Frijoles charros is one of my all-time favorite Mexican dishes.
For weeks, José had been bugging me to make his Tía Carola’s frijoles charros. Outside of El Charco de Las Ranas, his favorite taquería in Mexico City, Tía Carola’s frijoles charros are the only ones he has ever raved about.
Until the day I decided to make them.
When I asked for the recipe, it felt like I was playing “teléfono descompuesto” with at least three people – where something surely gets lost every time someone relays the message on to another person. José called his sister, who called his aunt; then his sister called him back and he translated the ingredients to me. Note that he only relayed the ingredient list and not the portions. And he only got a vague set of instructions. Apparently, Tía Carola is not exactly keen on lots of details and also hadn’t made this dish in at least 10 years. I’d be lying if I said I wasn’t a bit nervous about making this vaunted recipe with such a vague idea of what I was supposed to do.
I returned from the store with a big bag of pinto beans. José argued with me that I had bought the wrong beans because they were supposed to be frijoles bayos. I knew that, but couldn’t find them at the store so I settled confidently on a hand-sifted bag of carefully chosen pinto beans. I settled the argument with a quick google search that ended in my favor, which had me secretly feeling proud on the inside that I knew frijoles pintos and frijoles bayos were not the same, but often interchangeable because of their similarities in taste, color and texture ‑ especially in this recipe.
I knew when José argued with me about the beans that he was going to be a tough customer to please. I lit one of my San Judas Tadeo candles (the patron saint of lost causes and desperate situations) and hoped for a culinary Hail Mary with my limited instructions and the guesswork lying ahead. I was short on time with no room for mistakes since I was making the frijoles charros for lunch on a weekday and all I had as a backup were some emergency TV dinners in the freezer. Who could have ever imagined there could be so much pressure behind a pot of beans?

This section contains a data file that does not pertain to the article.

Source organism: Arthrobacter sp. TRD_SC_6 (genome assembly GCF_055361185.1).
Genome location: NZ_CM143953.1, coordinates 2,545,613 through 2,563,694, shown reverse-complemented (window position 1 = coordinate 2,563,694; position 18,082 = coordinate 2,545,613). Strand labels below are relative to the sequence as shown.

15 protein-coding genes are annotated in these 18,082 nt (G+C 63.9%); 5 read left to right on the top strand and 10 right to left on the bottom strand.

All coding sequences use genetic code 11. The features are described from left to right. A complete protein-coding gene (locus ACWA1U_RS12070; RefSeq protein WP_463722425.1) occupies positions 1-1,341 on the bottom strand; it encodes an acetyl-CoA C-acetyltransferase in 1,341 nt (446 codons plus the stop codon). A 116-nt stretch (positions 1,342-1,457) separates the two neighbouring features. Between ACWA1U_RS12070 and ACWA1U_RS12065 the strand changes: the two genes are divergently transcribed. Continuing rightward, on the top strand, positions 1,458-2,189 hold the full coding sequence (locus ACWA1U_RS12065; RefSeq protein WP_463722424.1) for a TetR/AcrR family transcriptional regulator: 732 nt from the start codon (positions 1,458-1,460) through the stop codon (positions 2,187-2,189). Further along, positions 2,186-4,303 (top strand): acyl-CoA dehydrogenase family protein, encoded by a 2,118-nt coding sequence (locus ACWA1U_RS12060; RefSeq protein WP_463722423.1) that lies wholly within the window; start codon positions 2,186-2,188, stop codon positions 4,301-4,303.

As I served the frijoles charros, my stomach was in knots. Would they live up to Tía Carola’s recipe? I waited for the verdict as he savored the first spoonful.
Resounding success! “Muy bien!” José said as he nodded and ate another spoonful – as if he had perhaps doubted that I could get the recipe down on the first shot with such vague instructions. I couldn’t blame him. After all, I hadn’t been quite sure I’d be able to pull it off either, to be honest. But three servings and a high-five later, I was convinced I had gotten it perfectly right. I’ve now been making this dish for years and it’s become a staple in my kitchen, especially during the fall and winter months.
You need an olla express (a pressure cooker) for this recipe. Like I’ve said many times before to those who’ve asked me, you don’t need to spend a lot of money on a fancy pressure cooker with lots of bells and whistles. I have a pressure cooker that I bought at a national household goods chain for $20 (less a 20% off coupon) that I’ve had for several years and it works perfectly fine. It’s the easiest, quickest way to make just about any kind of beans from scratch. It’s a shortcut even your abuelita would approve of – trust me.
One of the key ingredients in the flavoring of this recipe is Mexican beer, and to help you out in advance, here are a few brands I recommend: Victoria, Indio, Sol, Modelo, Bohemia, and Pacifico. In a pinch, you could also try Tecate or Corona. No matter where you live in the world, you should be able to get at least one of them!
This recipe is perfect as an appetizer, as a meal itself or as a side. It’s especially perfect in the fall and winter because it’s hearty and will keep you warm and full. And José will tell you: it’s even better the second day. That is, if you have any leftovers.